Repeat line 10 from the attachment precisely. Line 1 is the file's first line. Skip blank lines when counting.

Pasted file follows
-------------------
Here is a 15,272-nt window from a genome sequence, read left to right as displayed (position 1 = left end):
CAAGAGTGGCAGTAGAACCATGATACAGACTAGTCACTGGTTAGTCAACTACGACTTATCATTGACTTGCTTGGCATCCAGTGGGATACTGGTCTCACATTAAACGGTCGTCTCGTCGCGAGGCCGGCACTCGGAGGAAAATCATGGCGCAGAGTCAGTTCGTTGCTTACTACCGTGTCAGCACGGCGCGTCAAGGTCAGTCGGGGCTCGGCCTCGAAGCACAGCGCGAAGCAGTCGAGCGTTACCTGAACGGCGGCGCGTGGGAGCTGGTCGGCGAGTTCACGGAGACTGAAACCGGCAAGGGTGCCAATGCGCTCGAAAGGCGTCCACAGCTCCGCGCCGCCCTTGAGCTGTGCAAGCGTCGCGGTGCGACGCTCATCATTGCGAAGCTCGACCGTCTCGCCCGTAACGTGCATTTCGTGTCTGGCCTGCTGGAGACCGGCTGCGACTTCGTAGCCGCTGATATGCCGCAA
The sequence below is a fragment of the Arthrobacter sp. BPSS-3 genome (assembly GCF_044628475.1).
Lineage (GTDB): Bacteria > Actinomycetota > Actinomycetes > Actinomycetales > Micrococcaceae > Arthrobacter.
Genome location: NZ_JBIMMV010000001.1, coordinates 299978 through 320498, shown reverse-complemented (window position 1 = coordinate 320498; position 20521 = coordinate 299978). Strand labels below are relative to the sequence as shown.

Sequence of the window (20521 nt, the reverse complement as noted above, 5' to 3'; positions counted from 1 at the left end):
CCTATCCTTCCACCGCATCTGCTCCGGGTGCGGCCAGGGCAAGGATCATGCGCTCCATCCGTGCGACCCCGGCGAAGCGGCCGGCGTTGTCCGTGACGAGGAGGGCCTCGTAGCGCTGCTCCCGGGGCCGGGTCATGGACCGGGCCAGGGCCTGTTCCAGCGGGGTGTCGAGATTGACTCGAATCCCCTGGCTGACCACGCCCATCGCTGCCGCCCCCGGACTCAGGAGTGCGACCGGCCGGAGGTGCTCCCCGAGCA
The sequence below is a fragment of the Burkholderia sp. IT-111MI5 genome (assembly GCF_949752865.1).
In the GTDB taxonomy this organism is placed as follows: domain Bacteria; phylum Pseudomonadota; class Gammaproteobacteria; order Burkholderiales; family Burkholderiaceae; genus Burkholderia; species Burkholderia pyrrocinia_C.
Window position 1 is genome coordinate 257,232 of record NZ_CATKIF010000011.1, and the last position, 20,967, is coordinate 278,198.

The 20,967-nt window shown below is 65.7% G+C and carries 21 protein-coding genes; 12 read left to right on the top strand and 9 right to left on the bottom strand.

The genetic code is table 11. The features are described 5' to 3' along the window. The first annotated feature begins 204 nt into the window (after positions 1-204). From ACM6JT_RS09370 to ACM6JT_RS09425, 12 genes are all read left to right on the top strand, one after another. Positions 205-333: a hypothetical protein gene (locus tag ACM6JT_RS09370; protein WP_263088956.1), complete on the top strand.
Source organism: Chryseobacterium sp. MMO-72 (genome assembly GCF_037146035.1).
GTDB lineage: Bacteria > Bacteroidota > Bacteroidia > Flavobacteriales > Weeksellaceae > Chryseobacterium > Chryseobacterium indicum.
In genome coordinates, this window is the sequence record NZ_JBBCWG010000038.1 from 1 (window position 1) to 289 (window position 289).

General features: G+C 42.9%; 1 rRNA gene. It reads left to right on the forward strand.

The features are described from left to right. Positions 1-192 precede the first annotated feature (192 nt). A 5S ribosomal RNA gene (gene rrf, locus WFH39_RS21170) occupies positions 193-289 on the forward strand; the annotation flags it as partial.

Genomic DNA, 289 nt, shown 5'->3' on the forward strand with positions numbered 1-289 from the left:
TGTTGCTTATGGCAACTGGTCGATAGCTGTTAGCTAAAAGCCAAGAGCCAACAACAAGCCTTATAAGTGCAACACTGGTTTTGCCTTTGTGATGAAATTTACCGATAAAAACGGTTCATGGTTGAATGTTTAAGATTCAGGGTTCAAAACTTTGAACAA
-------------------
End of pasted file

Window position 1 is genome coordinate 257,232 of record NZ_CATKIF010000011.1, and the last position, 20,967, is coordinate 278,198.